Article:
The Underground Wineletter has always stood for the consumer and more wine transparency (click to read about our history and mission with links to many other articles). Wine should not be a mystery. But somehow in the U.S. it has become very complicated and that is even before the bottle is opened. Consider how many critics (mostly American critics) describe wines in ridiculous ways (click  to read about these descriptions). These descriptions have nothing to do with how the wine actually looks, smells, and tastes. Also, consider the subject of wine writing on which many consumers make buying decisions. This is a subject that is filled with controversy (to read my article on wine writing click here ). And then there are the questions of what are the ingredients in wine and wine ingredient labeling which, again, pertains mostly to American/California wines (to read about what ingredients might be in your wine click here  and click here  to read about wine ingredient labeling).
And, now in a recent Wall Street Journal article entitled How to Decode a Wordy Wine Label, Lettie Teague in her On Wine column talks about how many U.S. wineries describe their wines. Again, it is the same general theme which resolves around the lack of transparency. Consider the following comments from the article:
- Some words on wine labels, such as “Chardonnay” or “Sonoma” have real meaning and convey specific and genuinely useful information. Others, such as “Private Reserve” or “Hand Selected Lots” do not. In fact, in the U.S. to label a wine as “Private Reserve” or assert that it’s produced from selected lots, a winemaker – or marketer – is required by law to do nothing more than say it is.
- In the U.S. wineries are allowed to use many front label terms that have no regulatory definition, according to Gladys Horiuchi, media relations director of the San Francisco-based Wine Institute. Included on this list were the following terms:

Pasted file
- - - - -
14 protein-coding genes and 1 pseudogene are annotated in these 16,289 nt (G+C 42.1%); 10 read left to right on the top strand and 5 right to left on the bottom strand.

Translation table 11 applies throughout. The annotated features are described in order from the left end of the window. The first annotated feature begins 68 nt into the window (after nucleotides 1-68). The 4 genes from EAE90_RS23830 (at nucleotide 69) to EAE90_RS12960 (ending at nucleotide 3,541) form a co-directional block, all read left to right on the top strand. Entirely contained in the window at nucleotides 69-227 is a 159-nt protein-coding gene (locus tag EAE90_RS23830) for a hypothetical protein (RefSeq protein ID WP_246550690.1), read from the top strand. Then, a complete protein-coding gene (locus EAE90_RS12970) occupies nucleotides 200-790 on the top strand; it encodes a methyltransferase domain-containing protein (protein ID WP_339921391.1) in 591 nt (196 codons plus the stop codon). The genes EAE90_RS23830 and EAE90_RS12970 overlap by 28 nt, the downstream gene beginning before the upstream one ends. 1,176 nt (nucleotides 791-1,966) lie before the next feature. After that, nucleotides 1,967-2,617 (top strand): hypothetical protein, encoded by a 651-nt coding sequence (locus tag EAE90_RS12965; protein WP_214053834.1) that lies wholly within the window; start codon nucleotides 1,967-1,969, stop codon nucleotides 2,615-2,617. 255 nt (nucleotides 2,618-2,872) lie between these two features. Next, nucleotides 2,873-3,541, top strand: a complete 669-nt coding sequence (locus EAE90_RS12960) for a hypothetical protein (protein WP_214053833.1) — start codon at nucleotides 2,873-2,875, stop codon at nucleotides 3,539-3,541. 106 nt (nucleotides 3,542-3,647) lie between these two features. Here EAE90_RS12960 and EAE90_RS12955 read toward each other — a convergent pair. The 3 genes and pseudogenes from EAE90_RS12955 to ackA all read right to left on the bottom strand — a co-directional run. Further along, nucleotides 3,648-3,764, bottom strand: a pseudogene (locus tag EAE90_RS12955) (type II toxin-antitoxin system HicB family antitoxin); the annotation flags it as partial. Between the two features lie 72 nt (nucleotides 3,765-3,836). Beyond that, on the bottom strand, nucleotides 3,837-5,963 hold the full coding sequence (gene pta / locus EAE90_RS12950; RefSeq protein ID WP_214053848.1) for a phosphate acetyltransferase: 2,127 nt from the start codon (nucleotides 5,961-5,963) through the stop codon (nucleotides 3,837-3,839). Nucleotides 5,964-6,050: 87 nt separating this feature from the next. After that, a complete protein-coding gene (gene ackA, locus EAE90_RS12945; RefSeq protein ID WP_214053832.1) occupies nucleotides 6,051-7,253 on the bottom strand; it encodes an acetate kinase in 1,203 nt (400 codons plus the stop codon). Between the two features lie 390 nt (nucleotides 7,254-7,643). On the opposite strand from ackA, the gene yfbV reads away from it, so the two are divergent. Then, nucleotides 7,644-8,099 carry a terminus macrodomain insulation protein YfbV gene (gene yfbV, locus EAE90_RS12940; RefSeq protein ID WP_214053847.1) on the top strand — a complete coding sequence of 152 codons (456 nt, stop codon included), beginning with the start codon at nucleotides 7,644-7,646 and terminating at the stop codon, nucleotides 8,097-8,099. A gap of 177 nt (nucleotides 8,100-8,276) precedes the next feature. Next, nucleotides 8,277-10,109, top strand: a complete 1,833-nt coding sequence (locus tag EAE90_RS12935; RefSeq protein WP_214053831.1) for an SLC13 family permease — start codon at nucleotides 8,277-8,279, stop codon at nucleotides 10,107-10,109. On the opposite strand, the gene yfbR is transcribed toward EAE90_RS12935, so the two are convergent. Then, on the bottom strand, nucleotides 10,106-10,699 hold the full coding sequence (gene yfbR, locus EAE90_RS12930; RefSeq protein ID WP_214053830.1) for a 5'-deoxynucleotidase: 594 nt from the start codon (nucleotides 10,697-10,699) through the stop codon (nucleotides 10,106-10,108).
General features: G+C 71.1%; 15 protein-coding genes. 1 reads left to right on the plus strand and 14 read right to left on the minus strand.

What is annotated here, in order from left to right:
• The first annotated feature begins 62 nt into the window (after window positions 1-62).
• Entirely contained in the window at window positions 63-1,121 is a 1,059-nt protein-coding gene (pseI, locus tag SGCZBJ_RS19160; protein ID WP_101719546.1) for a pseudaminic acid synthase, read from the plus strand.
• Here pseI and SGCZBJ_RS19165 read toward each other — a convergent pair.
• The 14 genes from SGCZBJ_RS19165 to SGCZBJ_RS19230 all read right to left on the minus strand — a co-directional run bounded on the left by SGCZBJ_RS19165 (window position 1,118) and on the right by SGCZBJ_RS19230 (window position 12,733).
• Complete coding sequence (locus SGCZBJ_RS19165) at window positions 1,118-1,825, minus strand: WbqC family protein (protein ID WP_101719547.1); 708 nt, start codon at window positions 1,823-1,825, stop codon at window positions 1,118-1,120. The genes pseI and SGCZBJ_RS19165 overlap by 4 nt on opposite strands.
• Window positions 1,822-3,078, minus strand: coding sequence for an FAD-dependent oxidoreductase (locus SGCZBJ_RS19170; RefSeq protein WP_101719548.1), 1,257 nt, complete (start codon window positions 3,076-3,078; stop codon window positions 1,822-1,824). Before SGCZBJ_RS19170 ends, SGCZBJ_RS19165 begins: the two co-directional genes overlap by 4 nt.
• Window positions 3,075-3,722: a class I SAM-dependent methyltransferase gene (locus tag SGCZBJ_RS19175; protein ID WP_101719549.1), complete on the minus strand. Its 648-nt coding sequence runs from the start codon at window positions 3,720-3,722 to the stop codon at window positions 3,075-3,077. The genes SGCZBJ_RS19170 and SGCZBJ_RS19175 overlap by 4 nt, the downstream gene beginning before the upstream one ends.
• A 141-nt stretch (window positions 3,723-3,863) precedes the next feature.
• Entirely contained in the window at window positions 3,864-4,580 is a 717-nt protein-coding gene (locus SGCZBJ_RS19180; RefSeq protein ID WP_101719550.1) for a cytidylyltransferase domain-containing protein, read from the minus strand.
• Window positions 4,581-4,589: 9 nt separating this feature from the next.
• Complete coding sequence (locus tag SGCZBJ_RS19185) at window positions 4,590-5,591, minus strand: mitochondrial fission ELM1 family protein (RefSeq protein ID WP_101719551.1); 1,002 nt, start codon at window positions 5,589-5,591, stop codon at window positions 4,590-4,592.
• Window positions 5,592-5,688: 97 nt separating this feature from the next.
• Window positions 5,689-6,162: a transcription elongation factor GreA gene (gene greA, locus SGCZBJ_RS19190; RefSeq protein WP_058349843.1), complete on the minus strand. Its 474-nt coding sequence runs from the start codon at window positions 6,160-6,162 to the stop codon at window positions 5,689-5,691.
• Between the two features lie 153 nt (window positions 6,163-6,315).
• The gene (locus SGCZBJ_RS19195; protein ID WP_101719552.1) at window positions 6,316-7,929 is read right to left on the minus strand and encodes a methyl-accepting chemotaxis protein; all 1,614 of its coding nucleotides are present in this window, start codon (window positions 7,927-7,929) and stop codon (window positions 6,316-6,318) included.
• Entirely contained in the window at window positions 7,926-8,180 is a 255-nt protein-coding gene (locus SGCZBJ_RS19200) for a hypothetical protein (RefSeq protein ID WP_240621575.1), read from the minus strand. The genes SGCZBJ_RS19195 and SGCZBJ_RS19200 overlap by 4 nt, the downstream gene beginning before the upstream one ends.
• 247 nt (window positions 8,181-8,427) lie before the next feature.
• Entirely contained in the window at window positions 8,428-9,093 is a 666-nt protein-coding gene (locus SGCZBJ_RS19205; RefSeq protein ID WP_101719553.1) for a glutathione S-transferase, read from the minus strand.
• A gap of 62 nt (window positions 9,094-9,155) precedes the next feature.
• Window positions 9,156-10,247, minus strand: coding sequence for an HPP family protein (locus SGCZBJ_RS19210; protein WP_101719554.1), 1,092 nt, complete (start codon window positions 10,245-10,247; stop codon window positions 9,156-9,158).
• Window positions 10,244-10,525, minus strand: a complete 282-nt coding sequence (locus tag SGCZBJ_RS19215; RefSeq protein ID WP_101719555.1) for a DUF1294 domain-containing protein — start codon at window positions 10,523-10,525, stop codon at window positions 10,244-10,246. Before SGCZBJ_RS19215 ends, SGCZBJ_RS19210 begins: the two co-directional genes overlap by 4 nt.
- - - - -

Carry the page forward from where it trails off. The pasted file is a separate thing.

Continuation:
Since there is no real meaning to these terms, the conclusion is that these are ways that wineries establish notions of scarcity and selection to sell wines. But there are also other ways to do the same thing. Equally meaningless, misleading, or downright annoying are some of the ‘descriptive’ paragraphs wineries employ on a bottles label to sell the wine within. The wordy label of Meiomi Rosé notes ‘chilly fog’ and ‘a soft hand in the cellar’ as key factors determining the character and quality of the wine. On the label of the Chateau St. Jean Cinq Cépages no fewer than 17 words are used to say very little: ‘Classically crafted to show layers of complexity, the wine blends rich texture with the elegance of Sonoma. What in the world is a ‘soft hand in the cellar’, and what does the purported ‘elegance of Sonoma’ say, really, about how or where the wine was made or what it tastes like? If winemakers and marketers would just stick to words with established and specific meanings, wouldn’t wine consumers be that much better off? And to that I respond with a resounding YES!
However, in the U.S. we are still on a wine learning curve. You see when Lettie asked a group of consumers about the impact terminology can have on buying wines based solely on their labels, they responded that “Reserve” clearly invoked a notion of quality. And, one respondent went so far as to say “I’d definitely buy a wine with a name like Proprietor’s Reserve or Vintner’s Reserve because the wine sounds better, more serious. And in an earlier article by Lettie Teague, the subject of big numbers for wines priced under $50 was examined with very interesting results (to read my review of that article click here ). 
So for me, the message is clear. There are very few U.S. wineries that are totally transparent in terms of describing their wines and saying what is in the bottle. But two prime examples of wineries that are totally transparent are Ridge Vineyards  and Bonny Doon Vineyard . Both Ridge and Bonny Doon Vineyards I have known and followed since their inception. Both make consistently really delicious wines in a traditional style and list all ingredients on the label. Other than that, there only a handful of U.S. wineries who more recently have adopted ingredient labeling. And, I would suspect that some of the wineries using terms to describe their wines that have no real meaning would not want to disclose the ingredients in their wines either.
And as a result of the lack of transparency, many U.S. consumers that are discovering wine are stuck on marketing gimmicks and wine descriptions and numbers that often have very little to do with what is in the bottle. But, all is not lost. For U.S. wine consumers (especially those who are just learning about wine), there is a whole new world ahead when they begin to recognize that U.S. wine is a food and needs to have ingredients listed on the labels just like packaged foods. Along with knowing what is in the bottle, U.S. wine consumers also need to concentrate more on their own taste and less on hype. So be adventuresome. Try new things. Then at the end of the day follow The Underground motto: Drink What You Like And Like What You Drink! 
In Vino Veritas,